Every 10 grams of fiber you eat is associated with a 10 percent reduced risk of colorectal cancer and a 5 percent fall in breast cancer risk, says a study published in the Annals of Oncology. In addition to the anti-cancer effects of fiber, the foods that contain it-like veggies and fruits-are also rich in antioxidants and phytochemicals that could further reduce your odds, notes Sheth. Read even more about your diet and cancer risk.

7. Live Longer, Period

Researchers at the Harvard School of Public Health recently found that people who often ate fiber-rich cereals and whole grains had a 19 and 17 percent, respectively, reduced risk of death-from any cause-compared to those who noshed on less fiber-heavy fare.

8. Be More, Well, Regular

Snicker all you like, but “constipation is one of the most common G.I. complaints in the United States,” says Zuckerbrot. And you don’t need us to tell you it’s no fun. Fiber makes your poop softer and bulkier-both of which speed its passage from your body.

9. Get an All-Natural Detox

Who needs a juice cleanse? Fiber naturally scrubs and promotes the elimination of toxins from your G.I. tract. Explains Zuckerbrot: “Soluble fiber soaks up potentially harmful compounds, such as excess estrogen and unhealthy fats, before they can be absorbed by the body.” And, she adds, because insoluble fiber makes things move along more quickly, it limits the amount of time that chemicals like BPA, mercury and pesticides stay in your system. The faster they go through you, the less chance they have to cause harm. (Don’t miss: Why you should skip the cleanse.)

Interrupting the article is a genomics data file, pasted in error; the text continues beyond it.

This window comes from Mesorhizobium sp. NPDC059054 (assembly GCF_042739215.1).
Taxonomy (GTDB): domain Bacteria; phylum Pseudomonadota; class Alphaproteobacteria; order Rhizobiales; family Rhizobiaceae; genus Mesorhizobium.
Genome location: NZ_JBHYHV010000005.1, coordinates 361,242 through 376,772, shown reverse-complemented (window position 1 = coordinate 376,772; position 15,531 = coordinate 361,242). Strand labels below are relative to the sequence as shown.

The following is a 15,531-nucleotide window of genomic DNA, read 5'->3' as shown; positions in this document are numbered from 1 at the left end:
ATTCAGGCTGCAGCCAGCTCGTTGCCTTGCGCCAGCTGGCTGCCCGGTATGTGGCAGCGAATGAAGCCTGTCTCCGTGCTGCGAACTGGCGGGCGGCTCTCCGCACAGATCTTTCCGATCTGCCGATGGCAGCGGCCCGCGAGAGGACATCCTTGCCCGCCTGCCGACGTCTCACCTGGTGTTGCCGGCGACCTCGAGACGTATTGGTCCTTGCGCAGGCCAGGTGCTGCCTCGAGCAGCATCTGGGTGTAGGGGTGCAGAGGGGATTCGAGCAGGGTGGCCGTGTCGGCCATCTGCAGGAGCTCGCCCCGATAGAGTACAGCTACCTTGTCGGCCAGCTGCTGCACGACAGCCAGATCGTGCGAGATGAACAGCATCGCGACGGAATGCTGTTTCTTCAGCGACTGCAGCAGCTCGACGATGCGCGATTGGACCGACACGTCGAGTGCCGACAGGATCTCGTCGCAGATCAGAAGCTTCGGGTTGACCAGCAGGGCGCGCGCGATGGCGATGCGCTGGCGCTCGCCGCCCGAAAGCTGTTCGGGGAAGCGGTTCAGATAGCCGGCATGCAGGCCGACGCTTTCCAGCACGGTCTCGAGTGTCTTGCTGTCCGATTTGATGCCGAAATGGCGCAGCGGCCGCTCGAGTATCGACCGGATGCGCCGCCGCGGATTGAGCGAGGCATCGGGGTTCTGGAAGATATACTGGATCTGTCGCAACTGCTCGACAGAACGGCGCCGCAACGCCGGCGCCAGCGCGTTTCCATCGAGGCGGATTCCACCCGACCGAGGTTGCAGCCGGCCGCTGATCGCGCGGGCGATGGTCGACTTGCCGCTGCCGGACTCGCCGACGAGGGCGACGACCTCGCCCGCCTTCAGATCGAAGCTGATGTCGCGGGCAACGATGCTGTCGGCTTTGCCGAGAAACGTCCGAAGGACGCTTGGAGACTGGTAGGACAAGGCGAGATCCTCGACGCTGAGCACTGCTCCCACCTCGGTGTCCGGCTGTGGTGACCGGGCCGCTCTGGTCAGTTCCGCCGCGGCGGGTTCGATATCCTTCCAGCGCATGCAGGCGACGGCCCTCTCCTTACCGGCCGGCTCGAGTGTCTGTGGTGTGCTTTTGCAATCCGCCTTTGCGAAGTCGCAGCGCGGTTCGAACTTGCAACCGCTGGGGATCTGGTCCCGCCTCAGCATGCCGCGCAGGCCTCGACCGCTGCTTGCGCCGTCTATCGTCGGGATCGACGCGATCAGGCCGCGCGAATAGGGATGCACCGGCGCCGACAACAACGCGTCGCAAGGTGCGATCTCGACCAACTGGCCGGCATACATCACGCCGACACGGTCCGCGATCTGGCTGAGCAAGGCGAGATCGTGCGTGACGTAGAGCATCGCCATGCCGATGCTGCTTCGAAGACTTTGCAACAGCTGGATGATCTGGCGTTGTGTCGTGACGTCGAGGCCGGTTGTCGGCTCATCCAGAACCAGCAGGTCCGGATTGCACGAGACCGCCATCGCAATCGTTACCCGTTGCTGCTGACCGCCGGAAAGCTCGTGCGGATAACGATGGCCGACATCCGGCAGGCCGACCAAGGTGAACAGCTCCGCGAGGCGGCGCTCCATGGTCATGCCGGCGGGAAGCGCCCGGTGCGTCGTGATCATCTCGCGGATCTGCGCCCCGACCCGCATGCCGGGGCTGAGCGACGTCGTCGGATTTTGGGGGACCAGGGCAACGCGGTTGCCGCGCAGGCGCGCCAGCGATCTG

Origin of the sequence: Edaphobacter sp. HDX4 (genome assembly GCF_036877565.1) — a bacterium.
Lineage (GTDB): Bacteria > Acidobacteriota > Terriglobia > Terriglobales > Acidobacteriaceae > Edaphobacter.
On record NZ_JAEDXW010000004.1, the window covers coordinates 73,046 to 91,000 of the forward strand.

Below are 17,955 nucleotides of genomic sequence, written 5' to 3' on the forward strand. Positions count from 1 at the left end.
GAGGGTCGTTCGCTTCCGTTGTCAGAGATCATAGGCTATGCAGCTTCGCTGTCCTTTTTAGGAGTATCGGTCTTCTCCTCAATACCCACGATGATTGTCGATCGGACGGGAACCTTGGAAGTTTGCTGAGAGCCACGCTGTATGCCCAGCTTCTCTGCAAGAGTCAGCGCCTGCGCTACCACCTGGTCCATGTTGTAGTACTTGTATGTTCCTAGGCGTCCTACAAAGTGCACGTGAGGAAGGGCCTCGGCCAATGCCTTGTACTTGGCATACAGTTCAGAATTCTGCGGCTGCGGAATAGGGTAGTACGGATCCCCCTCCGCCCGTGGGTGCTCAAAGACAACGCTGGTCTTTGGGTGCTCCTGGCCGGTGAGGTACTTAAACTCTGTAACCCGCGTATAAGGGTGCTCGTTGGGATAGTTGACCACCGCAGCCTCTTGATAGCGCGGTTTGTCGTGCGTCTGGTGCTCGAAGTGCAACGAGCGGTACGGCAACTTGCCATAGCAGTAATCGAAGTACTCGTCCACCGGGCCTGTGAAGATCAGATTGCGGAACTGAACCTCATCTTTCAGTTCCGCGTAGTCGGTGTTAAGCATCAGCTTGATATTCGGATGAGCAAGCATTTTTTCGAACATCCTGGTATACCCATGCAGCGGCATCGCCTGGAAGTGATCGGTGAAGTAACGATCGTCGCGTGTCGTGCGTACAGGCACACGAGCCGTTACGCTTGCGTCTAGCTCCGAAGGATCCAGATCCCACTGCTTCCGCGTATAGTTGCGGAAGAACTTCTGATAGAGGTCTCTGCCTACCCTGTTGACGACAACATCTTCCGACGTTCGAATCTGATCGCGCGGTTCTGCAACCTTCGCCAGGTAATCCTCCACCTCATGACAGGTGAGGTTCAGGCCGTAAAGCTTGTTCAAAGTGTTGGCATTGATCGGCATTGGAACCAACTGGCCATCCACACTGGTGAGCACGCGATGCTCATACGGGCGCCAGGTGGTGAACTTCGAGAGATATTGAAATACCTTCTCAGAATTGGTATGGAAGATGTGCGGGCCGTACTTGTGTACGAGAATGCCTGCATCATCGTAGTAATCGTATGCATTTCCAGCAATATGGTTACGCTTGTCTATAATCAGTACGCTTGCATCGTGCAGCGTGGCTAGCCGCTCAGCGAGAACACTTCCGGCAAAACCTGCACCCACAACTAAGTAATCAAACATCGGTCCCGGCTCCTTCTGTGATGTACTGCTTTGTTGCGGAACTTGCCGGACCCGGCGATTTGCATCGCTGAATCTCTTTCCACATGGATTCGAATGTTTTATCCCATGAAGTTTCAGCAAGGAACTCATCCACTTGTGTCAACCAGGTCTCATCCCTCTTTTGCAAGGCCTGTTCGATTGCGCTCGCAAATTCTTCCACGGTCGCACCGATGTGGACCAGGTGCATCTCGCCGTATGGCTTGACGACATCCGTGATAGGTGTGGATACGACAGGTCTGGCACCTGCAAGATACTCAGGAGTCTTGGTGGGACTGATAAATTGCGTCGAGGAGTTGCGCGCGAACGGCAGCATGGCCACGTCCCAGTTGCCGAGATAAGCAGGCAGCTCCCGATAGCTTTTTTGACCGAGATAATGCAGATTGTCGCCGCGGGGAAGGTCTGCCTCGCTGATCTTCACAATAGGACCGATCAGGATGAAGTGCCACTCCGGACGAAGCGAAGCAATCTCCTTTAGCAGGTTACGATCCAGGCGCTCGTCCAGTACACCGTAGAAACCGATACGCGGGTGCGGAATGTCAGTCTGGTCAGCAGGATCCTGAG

10. Build Strong Bones

Some types of soluble fiber—dubbed “prebiotics” and found in asparagus, leeks, soybeans, wheat and oats—have been shown to increase the bioavailability of minerals like calcium in the foods you eat, which may help maintain bone density.